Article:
Money Maker, or Money Taker?

Aside from vastly differing opinions on the stadium's financing specifics, debate also rages over the use of so much money for a sports and entertainment complex when New York City school districts are struggling against budget cuts and other city departments like Fire and Sanitation are being forced to close stations and scale back services to save money.

One group strongly opposed to the stadium project on just those grounds is the New York Association for Better Choices (NYABC), a coalition of community leaders and neighborhood groups that includes New York City Public Advocate Betsy Gotbaum; New York State Senator Thomas Duane, New York State Assembly Member Richard N. Gottfried; City Council Deputy Majority Leader Bill Perkins and Council Member Christine Quinn; Anna Levin, a member of the Hell's Kitchen/Hudson Yards Alliance; and, former Deputy Fire Chief Vincent Dunn.

According to the group's mission statement, "[Our organization] is alarmed by commitments to dedicate at least $600 million in public funds to the stadium project at a time when schools are failing, firehouses are closing and other critical city functions are under-funded. NYABC supports the effort to bring the 2012 Olympics to New York City and to appropriately revitalize the Javits Center through expansion, but feels that both important initiatives are being jeopardized by artificial and opportunistic ties to the proposed West Side Jets football stadium."

According to U.S. Rep. Jerrold Nadler, D-8, "This stadium will not only waste taxpayer money, but it will do little to further economic development on the West Side"¦Taxpayers' money would be better spent on improving our city's schools, caring for our seniors, and building affordable housing."

Other Options

Even those staunchly against the West Side stadium plans agree that if New York City is to host the 2012 Olympic Games, new state-of-the-art facilities will be needed. One option put forth for both the Olympic complex and the Jets stadium is Queens.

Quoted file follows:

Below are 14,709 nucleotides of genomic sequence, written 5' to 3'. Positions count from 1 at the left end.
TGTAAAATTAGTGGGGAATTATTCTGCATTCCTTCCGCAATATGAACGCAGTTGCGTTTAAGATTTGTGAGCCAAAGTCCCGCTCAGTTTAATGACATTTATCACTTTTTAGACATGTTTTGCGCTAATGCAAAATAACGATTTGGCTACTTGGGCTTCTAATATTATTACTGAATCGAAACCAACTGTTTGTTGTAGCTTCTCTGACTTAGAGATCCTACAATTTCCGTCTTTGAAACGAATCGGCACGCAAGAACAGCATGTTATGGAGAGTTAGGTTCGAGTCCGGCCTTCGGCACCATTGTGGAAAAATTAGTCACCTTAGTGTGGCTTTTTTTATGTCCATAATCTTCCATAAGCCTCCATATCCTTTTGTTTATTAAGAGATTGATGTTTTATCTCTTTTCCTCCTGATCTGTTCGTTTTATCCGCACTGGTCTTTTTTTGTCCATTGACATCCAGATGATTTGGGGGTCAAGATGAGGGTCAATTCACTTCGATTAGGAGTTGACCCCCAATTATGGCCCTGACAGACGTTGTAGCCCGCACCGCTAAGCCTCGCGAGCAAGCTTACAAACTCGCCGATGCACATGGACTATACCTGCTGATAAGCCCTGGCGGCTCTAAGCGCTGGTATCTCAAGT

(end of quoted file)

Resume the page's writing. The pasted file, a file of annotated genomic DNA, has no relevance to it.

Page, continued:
"We offer Queens as the best idea," says David Oats, chairman of the Queens Olympic Committee and a member of NYABC. "A stadium opportunity [there] will save New York City billions of dollars on a site that has served two World's Fairs and annually hosts the U.S. Open, New York's most prestigious international sporting event. We can save the New York Olympic dream and bring the New York Jets back to their first and true home, Flushing Meadows."

Queens would also be an undeniably less expensive option, according to Weiner. In his address at the New School, Weiner noted that "An internal memo by [Deputy Mayor] Dan Doctoroff's own organization, NYC 2012, said: "˜Construction costs [in Willets Point, Queens] would be substantially lower than on the West Side.' The cost of doing both the Javits Center and the West Side Stadium would be $2.8 billion dollars. The cost of doing a stadium at Willets Point and the Javits Center - assuming the facility in Queens costs roughly the average of the last five NFL stadiums - would be $1.8 billion. That represents a cost savings of almost $1 billion, or 34 percent."

Final Considerations

Regardless of how Manhattan's Far West Side is handled in the next few years, one thing is certain: any move by the city, the state, or private developers will be met with heated debate over the methods and motives behind it. Just last month, the owners of Madison Square Garden offered the MTA $600 million for the land under the Hudson Yards in a bid to shut down what they feel is a threat to their own sports and entertainment business. What it comes down to - and what it nearly always comes down to in any development debate here in the city - is which side holds more influence, whose pockets are deepest, and what deals get cut in the eleventh hour.

For the city's plans and perspective on the development of the Far West Side, visit the Department of City Planning's page on the issue at


To learn more about the New York Association for Better Choices, visit their website at


For more information and FAQ's regarding the New York Convention Center and the Jets' involvement, visit


To read the Independent Budget Office's full report on the fiscal implications of the project, visit

nyc.gov. Hannah Fons is Associate Editor of The Cooperator.